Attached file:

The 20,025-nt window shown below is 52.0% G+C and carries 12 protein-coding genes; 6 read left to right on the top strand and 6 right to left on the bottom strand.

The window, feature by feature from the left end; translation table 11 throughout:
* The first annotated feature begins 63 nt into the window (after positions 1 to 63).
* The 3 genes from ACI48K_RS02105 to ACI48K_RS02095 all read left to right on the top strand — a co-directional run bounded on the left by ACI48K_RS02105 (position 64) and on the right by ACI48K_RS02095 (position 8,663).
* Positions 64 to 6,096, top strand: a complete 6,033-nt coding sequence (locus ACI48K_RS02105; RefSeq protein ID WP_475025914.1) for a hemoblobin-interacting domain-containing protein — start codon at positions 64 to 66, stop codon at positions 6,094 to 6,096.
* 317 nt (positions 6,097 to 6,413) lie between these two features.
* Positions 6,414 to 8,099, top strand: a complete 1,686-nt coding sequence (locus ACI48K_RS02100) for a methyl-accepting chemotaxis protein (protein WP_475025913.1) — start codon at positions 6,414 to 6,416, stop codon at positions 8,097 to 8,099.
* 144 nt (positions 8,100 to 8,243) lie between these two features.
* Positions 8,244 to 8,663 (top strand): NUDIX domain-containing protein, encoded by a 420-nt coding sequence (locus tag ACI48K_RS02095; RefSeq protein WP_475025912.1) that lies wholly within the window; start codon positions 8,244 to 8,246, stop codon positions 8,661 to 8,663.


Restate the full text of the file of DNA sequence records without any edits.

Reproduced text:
The 20,025-nt window shown below is 52.0% G+C and carries 12 protein-coding genes; 6 read left to right on the top strand and 6 right to left on the bottom strand.

The window, feature by feature from the left end; translation table 11 throughout:
* The first annotated feature begins 63 nt into the window (after positions 1 to 63).
* The 3 genes from ACI48K_RS02105 to ACI48K_RS02095 all read left to right on the top strand — a co-directional run bounded on the left by ACI48K_RS02105 (position 64) and on the right by ACI48K_RS02095 (position 8,663).
* Positions 64 to 6,096, top strand: a complete 6,033-nt coding sequence (locus ACI48K_RS02105; RefSeq protein ID WP_475025914.1) for a hemoblobin-interacting domain-containing protein — start codon at positions 64 to 66, stop codon at positions 6,094 to 6,096.
* 317 nt (positions 6,097 to 6,413) lie between these two features.
* Positions 6,414 to 8,099, top strand: a complete 1,686-nt coding sequence (locus ACI48K_RS02100) for a methyl-accepting chemotaxis protein (protein WP_475025913.1) — start codon at positions 6,414 to 6,416, stop codon at positions 8,097 to 8,099.
* 144 nt (positions 8,100 to 8,243) lie between these two features.
* Positions 8,244 to 8,663 (top strand): NUDIX domain-containing protein, encoded by a 420-nt coding sequence (locus tag ACI48K_RS02095; RefSeq protein WP_475025912.1) that lies wholly within the window; start codon positions 8,244 to 8,246, stop codon positions 8,661 to 8,663.